Karachi ranked among world’s ten least liveable cities


‘Karachi’- The economical hub of Pakistan, also known as the ‘City of Lights’, has been ranked among the world’s worst cities to live in according to a list issued by The Economist.

The Economist’s intelligence unit published its annual report including the most and least livable cities in the world.

The list has been classified on the basis of the health care system, stability, culture, education, environment, and infrastructure.

As per the publication, Pakistan’s city Karachi has been given the 168th place among 173 cities on the list of least livable cities. The City of Lights, unfortunately, could only manage to beat Algiers, Tripoli, Lagos, and Damascus.

Read more: Karachi’s public transport system worst in the world: Bloomberg

Based on the classification made, Karachi’s healthcare attained only 33.3 points and it recorded 35.2 for the culture and environment categories. For education, the mega city had a score of 66.7 while it earned a score of 51.8 in infrastructure.

The report further showed that the Austrian capital of Vienna again topped the list after a gap of two years. It grabbed the number one position from New Zealand’s city of Auckland, which moved down to the 34th position because of strict measures during the COVID-19 pandemic.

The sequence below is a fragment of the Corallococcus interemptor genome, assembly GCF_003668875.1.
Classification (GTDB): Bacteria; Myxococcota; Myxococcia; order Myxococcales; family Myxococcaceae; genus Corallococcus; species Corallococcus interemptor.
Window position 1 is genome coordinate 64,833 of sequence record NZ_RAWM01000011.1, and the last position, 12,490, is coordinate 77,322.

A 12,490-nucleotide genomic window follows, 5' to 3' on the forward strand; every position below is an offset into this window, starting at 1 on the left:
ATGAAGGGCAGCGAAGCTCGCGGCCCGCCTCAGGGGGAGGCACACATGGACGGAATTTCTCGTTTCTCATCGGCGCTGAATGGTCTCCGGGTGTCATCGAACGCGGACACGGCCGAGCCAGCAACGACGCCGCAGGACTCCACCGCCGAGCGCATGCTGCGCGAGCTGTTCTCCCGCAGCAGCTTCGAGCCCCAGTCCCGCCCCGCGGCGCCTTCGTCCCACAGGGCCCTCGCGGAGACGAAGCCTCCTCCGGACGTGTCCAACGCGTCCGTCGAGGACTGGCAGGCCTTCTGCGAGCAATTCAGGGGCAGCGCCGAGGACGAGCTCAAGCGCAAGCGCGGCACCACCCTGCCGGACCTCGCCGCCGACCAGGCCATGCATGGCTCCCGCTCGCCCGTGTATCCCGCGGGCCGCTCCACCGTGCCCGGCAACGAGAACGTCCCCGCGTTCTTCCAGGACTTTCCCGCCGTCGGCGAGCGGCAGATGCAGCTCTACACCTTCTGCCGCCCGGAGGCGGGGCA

“Vienna had sustained the number one position back in 2018 and 2019 but as the pandemic hit the world badly, Vienna also slipped to 12th place in our rankings,” the report added.

Moreover, Denmark’s capital Copenhagen snatched second place on the list, followed by Switzerland’s Zurich together with the Canadian city of Calgary.

Read more: Karachi is the most viewed Pakistani city on Google Street View

Canada’s Vancouver got fourth place, while Toronto came at number eight. Swiss city Geneva grabbed the sixth position, Germany’s Frankfurt seventh, and the Netherlands’ Amsterdam ninth, whereas, Japan’s Osaka and Australia’s Melbourne shared 10th place.

Besides, Moscow- Russia’s capital saw its livability ranking drop by 15 places, while St Petersburg slipped by 13 places.

“Increased censorship accompanies the ongoing conflict,” the report remarked.

“Russian cities are additionally seeing restrictions on culture and environment as a result of Western economic sanctions.”

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